AMD Radeon HD 7870 & HD 7850 Review
With today’s release of the HD 7870 and HD 7850, AMD has achieved their goal of having a complete top to bottom desktop graphics card lineup based upon the new GCN architecture. Some of their cards have met with absolute success while others didn’t quite live up to expectations on the pricing front but for the most part, AMD’s HD 7000-series cards provide an excellent combination of performance and efficiency.
These two new entries into the lineup are meant to effectively bridge the gap between the high end and entry level markets. For many the HD 7700 series simply doesn’t provide enough performance in today’s games and the HD 7900 cards are too expensive to fit into most gamers' limited budgets. The comfortable middle ground between these solutions was previously bridged by NVIDIA’s numerous GTX 560 Ti versions alongside AMD’s own HD 6800 series but that all important position is now being taken up by the so-called “Pitcairn” architecture.
Upon first glance AMD’s new mid range product stack looks to be quite simple but there is actually some overlap with cards from the previous generation. The HD 7870’s 20 Compute Units which play host to 1280 Stream Processors put it well above the older HD 6870’s capabilities but more importantly, the 80 texture units put theoretical performance closer to the outgoing HD 6900-series rather than any of the popular Barts-based cards. With an engine clock of 1GHz working in tandem with the GCN architecture's inherent rendering efficiency, AMD is betting their Pitcairn XT will provide a natural upgrade path for anyone still holding onto a HD 5870 or looking to step up from the HD 6870. It does lag a bit behind the Cayman architecture in terms of memory speed but with 2GB of GDDR5 operating at 4.8Gbps, bandwidth almost certainly won’t be a concern. A price of $349 also puts the HD 7870 close to the HD 6970’s initial asking price of $369 so it obviously has some big shoes to fill.
The Pitcairn Pro –or HD 7850- doesn’t have such lofty expectations but with a cost of $249 it lines up with some legendary products from years past. The HD 6870, GTX 460 1GB, GTX 560 Ti and many cards from previous generations were launched at this critical price point and all went on to sales success. With 1024 cores coupled with 64 TMUs and 32 ROPs, the HD 7850 seems to have what it takes to stay competitive. More importantly, this happens to be the first sub-$300 card to boast 2GB of memory operating on a 256-bit wide bus which should make it a great solution for a market that’s accepted 1080P PC monitors as a de facto standard.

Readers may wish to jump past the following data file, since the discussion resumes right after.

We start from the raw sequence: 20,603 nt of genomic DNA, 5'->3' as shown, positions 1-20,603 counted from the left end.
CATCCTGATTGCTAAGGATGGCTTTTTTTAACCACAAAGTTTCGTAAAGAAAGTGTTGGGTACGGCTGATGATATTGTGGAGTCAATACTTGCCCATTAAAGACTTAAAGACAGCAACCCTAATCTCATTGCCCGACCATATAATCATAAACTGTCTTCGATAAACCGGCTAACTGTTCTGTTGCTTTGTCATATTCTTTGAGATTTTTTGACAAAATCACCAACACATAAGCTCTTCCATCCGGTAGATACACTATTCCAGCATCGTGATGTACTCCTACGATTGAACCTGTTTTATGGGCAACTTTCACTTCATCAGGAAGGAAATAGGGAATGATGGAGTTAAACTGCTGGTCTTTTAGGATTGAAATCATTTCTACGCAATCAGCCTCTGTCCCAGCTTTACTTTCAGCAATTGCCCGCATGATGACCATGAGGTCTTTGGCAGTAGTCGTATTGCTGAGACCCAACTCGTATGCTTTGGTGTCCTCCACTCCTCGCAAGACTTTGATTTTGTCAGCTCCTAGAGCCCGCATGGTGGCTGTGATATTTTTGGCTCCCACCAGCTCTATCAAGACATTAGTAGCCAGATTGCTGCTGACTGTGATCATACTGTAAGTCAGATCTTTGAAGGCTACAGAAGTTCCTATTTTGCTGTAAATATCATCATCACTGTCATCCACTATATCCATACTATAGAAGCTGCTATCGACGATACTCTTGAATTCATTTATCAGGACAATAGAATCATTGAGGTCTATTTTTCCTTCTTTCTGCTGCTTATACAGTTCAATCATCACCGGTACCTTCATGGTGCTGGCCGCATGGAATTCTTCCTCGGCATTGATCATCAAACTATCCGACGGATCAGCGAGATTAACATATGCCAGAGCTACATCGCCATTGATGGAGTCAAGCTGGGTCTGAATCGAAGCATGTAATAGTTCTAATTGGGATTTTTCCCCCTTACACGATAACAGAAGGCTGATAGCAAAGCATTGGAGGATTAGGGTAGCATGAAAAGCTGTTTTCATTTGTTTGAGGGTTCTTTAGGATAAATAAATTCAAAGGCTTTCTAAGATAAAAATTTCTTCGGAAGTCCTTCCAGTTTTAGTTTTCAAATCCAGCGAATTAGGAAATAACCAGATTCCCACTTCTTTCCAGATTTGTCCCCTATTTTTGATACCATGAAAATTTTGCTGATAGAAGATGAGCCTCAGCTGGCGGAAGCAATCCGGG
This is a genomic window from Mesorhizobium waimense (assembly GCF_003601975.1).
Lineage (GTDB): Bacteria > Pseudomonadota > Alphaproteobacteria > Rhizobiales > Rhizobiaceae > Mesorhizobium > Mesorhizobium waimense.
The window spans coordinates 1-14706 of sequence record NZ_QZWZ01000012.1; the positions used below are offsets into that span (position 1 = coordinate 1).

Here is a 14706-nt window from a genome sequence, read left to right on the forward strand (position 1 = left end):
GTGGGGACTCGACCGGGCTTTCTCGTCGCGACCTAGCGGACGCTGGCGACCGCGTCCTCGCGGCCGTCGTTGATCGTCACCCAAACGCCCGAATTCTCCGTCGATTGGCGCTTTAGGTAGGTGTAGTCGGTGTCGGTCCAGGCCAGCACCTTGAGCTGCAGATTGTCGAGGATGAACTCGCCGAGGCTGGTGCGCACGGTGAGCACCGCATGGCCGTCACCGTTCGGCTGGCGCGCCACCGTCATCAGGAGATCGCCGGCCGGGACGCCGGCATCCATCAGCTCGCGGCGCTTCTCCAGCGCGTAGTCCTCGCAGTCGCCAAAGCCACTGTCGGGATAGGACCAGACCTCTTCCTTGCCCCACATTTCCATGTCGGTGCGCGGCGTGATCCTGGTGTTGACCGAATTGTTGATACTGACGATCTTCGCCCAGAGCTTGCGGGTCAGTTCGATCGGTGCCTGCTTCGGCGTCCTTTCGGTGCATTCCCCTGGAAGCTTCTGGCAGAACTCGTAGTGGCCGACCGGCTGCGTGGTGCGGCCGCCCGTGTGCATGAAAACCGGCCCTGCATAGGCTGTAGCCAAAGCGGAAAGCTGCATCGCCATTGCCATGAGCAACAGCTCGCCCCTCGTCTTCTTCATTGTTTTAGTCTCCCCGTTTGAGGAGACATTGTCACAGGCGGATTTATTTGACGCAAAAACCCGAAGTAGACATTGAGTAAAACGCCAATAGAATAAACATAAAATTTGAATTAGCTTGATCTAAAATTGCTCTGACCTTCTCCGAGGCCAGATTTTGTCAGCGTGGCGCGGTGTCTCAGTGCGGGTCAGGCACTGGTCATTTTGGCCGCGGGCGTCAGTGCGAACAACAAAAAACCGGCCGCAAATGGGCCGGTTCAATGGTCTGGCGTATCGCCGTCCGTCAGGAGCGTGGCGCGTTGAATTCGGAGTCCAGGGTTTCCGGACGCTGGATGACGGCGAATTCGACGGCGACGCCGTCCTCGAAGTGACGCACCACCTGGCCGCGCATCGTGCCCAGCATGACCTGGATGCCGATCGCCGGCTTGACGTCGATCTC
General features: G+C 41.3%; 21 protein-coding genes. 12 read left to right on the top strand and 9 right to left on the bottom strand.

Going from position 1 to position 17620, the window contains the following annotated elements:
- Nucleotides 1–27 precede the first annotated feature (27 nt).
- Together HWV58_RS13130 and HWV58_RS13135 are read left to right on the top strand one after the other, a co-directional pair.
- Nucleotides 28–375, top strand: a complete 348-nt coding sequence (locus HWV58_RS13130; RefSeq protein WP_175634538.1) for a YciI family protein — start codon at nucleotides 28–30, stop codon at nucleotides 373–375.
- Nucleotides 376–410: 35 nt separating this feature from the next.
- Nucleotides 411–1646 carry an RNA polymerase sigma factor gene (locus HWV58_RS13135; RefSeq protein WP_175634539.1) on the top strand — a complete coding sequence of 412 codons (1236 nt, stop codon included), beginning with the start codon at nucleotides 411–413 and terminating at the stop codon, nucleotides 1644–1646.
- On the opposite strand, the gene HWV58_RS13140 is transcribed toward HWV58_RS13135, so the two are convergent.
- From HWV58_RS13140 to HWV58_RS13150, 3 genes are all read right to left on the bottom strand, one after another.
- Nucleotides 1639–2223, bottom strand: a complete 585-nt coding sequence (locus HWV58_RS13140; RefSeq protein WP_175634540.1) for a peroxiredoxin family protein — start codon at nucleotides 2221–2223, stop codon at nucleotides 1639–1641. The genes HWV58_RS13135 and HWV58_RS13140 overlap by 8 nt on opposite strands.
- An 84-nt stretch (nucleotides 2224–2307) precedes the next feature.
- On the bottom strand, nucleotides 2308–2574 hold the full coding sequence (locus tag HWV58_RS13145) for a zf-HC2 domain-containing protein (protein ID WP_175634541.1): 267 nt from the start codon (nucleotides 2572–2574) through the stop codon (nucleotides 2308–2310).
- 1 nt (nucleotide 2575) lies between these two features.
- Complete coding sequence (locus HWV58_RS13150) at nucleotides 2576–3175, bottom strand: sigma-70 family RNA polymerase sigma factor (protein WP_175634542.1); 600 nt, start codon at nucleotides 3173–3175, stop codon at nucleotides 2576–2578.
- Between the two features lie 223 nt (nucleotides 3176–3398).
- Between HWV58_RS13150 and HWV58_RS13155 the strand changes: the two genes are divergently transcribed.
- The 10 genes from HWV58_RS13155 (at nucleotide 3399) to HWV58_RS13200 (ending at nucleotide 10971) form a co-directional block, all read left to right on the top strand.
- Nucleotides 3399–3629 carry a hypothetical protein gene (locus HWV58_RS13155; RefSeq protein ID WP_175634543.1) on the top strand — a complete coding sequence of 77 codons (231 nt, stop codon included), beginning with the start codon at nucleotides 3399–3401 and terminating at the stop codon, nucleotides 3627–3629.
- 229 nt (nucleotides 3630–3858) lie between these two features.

AMD certainly has a rosy outlook when it comes to comparing the HD 7800-series with NVIDIA’s incumbent 500-series. According to their predictions the $349 HD 7870 should handily beat the GTX 570 while the HD 7850 has been tasked with the goal of putting the popular GTX 560 Ti to shame. No mention was made of the recently released GTX 560 Ti 448 but we’ll still include it in our performance charts for comparison’s sake.
NVIDIA hasn’t even found it necessary to cut the price of their GeForce lineup since the GTX 570 retails for about $349 without rebates, the GXT 560 Ti sits at $190 and GTX 560 Ti 448 still retains its launch price $289. Rather than causing their competition to react to pressure on the pricing front, AMD is confident that consumers will see the value of their solution over what’s being offered by NVIDIA.
The $249 to $349 bracket is constantly referred to as the graphics market’s “sweet spot” and AMD is quite obviously hell bent on staking their claim to it. Plus, having their whole lineup based on $100 increments should also give them plenty of wiggle room if price cuts are needed sometime down the road.
There are however some wrenches thrown into the works. Not only is the competition going to be fierce but the HD 7800 series won’t be actually available until March 19th (or later according to some board partners). Usually we prefer to see a hard launch since without one, the competition could in theory adjust their prices to compensate for any performance discrepancy even before the new cards are widely available. So AMD may be taking a risk but regardless of the final outcome these new cards could be precisely what everyone has been waiting for.
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